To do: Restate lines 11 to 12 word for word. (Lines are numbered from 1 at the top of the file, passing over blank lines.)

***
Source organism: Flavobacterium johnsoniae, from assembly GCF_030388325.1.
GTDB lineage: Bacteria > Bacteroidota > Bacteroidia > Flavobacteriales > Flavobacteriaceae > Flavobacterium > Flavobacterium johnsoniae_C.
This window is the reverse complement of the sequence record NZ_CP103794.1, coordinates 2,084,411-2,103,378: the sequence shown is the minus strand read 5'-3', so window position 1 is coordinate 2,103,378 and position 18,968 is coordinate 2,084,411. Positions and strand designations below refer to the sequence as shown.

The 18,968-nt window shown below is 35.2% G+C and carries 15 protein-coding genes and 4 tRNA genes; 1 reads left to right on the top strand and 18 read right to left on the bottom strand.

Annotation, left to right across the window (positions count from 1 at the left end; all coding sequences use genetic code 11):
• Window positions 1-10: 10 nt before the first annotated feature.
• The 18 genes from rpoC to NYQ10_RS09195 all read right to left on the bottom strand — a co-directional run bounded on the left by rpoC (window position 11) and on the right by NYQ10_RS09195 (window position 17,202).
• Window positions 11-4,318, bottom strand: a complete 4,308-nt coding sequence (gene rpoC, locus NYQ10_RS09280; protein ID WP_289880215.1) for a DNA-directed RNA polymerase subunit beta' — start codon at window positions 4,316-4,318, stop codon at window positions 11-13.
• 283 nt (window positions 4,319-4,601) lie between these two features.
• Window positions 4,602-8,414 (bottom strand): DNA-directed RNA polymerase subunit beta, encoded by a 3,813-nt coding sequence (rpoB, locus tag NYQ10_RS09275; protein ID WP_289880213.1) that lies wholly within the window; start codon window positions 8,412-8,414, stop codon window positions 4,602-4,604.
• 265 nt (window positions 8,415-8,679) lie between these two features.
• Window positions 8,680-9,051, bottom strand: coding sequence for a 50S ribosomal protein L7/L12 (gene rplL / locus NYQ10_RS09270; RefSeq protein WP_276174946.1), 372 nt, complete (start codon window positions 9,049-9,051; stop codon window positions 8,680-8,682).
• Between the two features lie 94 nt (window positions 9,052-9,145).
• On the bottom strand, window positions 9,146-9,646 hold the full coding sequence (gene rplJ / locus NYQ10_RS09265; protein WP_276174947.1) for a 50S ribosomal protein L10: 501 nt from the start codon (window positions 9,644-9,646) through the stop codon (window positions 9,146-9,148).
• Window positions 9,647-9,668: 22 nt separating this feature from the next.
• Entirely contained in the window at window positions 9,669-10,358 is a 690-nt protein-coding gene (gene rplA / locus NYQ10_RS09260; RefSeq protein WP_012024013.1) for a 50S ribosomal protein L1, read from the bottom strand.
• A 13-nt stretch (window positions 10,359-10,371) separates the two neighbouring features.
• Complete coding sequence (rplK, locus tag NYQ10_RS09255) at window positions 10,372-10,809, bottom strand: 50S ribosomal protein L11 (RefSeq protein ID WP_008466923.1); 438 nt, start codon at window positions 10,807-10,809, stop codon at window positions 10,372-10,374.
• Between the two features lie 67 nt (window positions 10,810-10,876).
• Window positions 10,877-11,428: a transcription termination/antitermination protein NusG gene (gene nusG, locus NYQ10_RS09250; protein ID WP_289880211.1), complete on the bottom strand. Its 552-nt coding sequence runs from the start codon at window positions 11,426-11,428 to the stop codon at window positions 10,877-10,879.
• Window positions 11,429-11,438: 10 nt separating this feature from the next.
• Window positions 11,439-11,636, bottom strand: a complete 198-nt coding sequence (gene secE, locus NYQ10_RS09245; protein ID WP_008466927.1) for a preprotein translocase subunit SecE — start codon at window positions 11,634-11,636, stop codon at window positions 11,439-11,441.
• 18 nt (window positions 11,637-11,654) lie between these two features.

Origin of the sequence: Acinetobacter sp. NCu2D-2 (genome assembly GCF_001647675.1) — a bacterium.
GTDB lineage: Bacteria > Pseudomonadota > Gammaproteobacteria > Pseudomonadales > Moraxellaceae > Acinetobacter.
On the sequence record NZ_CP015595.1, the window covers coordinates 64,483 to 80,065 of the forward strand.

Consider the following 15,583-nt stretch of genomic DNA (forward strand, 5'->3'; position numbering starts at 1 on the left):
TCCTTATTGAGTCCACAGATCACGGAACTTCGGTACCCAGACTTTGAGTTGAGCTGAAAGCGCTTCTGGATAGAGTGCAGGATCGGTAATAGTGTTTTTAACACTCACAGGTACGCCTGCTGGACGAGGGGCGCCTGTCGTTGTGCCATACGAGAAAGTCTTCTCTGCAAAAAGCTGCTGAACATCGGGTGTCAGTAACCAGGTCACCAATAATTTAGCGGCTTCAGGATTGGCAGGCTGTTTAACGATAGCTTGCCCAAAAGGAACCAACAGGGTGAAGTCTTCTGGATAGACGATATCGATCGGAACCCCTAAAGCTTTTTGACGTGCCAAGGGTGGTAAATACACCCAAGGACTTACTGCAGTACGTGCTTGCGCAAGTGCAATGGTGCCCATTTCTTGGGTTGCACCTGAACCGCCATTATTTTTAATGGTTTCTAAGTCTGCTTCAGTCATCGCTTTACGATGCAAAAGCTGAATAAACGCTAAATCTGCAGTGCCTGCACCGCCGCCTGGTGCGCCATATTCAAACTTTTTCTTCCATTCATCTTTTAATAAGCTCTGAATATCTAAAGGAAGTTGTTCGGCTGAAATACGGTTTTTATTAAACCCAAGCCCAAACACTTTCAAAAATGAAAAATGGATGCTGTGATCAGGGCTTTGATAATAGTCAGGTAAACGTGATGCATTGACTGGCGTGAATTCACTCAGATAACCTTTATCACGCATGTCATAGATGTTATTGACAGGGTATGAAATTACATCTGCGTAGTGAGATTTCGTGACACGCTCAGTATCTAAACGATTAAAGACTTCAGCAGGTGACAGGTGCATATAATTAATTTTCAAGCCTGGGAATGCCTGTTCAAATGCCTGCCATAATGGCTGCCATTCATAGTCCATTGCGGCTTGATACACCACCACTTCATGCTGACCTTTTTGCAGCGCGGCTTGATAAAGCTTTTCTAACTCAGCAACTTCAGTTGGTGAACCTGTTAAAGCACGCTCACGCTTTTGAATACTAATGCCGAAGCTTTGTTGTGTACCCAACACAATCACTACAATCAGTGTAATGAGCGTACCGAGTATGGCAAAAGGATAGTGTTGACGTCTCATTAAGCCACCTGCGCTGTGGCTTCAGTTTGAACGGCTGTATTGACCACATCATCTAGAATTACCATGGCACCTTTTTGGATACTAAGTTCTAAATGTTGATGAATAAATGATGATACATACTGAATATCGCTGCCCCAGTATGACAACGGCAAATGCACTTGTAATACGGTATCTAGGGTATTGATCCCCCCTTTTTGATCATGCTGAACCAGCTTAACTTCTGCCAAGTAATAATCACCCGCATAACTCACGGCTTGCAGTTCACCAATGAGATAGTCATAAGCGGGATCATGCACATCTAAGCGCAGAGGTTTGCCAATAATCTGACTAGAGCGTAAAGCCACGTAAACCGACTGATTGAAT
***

• 265 nt (window positions 8,415-8,679) lie between these two features.
• Window positions 8,680-9,051, bottom strand: coding sequence for a 50S ribosomal protein L7/L12 (gene rplL / locus NYQ10_RS09270; RefSeq protein WP_276174946.1), 372 nt, complete (start codon window positions 9,049-9,051; stop codon window positions 8,680-8,682).